Sarvis is also likely helped by a Virginia electorate that has become comfortable with voting libertarian in the 2012 primaries. Ron Paul took home 41% of the primary vote against Mitt Romney in Virginia (the other candidates could not get the required signatures to make it on the ballot). GOP voters unhappy with Romney are now likely willing to voice the same protest over Cuccinelli and McAuliffe by going with Sarvis. It’s also completely possible that the trend of Virginia to a blue state is more indicative of a libertarian streak developing in the Commonwealth. The national Libertarian Party has been covering this angle. Only election night will tell the true story…
For those exhausted from the attack ads in Virginia, have heart. FactCheck.org had this to say: “There’s strident attack galore, but much of it is accurate”. This is in comparison to the onslaught of inaccurate ads from the Presidential season last summer.
First, an overall review from FactCheck on McAuliffe’s GreenTech and all the problems with it. Most of the attacks have merit. However, McAuliffe is off-base on attacks regarding ethics complaints against Cuccinelli.
Cuccinelli’s attacks on McAuliffe’s businesses have largely been on point. McAuliffe’s attacks on Cuccinelli’s stance on abortion are mostly correct, except Cuccinelli does not support abortion in all cases as McAuliffe is claiming. Cuccinelli supports exemptions in the cases of danger to the mother’s life.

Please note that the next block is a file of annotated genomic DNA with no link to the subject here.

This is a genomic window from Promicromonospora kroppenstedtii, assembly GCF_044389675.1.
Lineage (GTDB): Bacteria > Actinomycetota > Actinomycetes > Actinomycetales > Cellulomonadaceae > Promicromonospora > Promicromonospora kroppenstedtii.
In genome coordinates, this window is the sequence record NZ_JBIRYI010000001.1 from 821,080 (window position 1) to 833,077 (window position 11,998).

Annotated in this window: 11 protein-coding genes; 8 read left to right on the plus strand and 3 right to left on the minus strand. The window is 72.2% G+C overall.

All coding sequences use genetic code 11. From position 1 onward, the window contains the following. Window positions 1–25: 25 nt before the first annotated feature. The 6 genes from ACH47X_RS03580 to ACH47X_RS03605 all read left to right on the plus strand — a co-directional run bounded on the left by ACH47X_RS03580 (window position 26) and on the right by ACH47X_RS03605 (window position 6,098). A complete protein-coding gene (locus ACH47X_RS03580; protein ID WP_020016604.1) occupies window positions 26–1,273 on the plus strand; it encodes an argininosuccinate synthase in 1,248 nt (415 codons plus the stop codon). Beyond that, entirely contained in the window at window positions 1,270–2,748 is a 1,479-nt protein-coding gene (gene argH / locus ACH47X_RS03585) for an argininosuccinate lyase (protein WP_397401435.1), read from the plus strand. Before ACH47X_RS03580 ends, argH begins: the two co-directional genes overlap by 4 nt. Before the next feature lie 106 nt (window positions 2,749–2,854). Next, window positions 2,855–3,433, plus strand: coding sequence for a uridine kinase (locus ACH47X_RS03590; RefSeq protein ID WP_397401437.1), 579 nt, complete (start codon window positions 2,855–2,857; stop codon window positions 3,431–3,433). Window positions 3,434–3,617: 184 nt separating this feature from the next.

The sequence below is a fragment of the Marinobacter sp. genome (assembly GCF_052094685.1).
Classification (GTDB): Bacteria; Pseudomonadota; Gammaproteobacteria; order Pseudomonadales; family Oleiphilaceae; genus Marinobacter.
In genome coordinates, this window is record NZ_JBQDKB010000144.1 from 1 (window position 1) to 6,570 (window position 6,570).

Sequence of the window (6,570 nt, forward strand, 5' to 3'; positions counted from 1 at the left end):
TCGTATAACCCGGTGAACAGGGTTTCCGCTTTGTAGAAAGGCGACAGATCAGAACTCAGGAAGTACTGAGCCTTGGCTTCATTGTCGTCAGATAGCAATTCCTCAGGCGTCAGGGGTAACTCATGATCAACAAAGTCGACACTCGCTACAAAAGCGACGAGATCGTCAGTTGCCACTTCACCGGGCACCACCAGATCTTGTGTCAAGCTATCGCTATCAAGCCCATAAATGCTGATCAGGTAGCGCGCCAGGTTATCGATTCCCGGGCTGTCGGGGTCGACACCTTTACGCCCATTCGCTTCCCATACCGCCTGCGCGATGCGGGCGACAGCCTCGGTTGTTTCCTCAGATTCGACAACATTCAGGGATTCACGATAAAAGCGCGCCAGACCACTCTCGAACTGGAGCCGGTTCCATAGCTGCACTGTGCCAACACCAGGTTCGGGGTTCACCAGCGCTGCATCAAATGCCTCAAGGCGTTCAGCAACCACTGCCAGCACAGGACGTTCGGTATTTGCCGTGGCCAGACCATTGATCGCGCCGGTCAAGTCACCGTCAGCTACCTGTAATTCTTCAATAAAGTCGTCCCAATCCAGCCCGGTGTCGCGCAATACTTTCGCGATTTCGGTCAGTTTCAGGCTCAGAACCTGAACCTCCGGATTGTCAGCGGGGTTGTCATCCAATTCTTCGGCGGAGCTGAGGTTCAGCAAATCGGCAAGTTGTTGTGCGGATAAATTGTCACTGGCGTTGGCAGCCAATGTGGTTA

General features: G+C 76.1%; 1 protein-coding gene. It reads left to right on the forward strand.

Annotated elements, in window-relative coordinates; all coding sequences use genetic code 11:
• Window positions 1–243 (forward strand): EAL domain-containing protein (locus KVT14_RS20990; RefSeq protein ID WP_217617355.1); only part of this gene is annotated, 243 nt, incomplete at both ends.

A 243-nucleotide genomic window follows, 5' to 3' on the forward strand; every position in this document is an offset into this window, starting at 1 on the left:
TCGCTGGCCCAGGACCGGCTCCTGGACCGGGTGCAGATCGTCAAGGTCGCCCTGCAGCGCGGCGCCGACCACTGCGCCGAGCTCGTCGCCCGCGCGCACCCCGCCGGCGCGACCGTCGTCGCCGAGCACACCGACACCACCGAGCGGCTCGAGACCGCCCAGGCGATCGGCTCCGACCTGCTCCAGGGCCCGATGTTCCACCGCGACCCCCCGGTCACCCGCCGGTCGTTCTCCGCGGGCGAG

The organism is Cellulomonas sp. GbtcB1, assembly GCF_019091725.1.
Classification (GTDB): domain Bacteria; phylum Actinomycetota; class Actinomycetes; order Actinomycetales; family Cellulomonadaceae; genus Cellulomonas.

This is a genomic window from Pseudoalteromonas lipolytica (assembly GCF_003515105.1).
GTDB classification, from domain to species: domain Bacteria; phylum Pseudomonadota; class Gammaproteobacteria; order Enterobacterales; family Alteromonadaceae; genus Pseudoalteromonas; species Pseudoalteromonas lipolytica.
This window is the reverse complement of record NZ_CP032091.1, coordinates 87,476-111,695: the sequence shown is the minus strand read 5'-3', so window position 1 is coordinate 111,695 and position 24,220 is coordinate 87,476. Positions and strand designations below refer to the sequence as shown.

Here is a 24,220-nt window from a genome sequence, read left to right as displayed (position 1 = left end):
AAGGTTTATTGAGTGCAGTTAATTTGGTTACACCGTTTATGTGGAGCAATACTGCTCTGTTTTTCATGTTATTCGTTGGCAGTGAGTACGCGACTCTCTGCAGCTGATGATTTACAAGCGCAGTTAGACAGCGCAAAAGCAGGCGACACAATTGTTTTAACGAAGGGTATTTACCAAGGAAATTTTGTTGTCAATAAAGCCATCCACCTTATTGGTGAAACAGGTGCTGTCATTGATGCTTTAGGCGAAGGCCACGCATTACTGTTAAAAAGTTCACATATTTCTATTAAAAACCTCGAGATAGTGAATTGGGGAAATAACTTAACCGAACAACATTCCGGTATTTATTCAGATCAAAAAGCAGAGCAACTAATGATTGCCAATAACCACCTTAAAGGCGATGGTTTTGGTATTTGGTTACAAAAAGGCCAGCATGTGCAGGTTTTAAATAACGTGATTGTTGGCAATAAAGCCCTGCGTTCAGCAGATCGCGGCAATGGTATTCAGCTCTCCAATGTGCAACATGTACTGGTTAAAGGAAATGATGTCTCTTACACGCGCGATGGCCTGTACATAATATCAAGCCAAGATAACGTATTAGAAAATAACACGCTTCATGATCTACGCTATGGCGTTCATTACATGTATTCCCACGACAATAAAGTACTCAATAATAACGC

McAuliffe has been making up problems with Cuccinelli’s tax plan (similar to attacks by Obama on Romney in 2012). McAuliffe appears to be trying the same playbook as the President when it comes to Cuccinelli.
And finally, McAuliffe’s attacks on Cuccinelli’s record on issues like abortion and an FBI raid have either been stretching the truth or just flat wrong.
The Hampton Roads Virginian Pilot has endorsed McAuliffe.
The Hampton Roads Daily Press is displeased with both candidates and encourages voters to find out as much as they could about their options.
The Roanoke Times echoed the Daily Press by saying that the candidates had earned the negative view voters had of them.
The Richmond Times Dispatch called McAuliffe an “unserious candidate” because he could not give a specific answer to any policy. They praised Cuccinelli’s ability to provide specific answers to questions and give plans for difficult issues facing Virginia. They also attacked McAuliffe and Cuccinelli’s ads, imploring both candidates to “Grow up”.
Fredericksburg called McAuliffe a “salesman trying to sell something” and that he needed to come clean about his companies.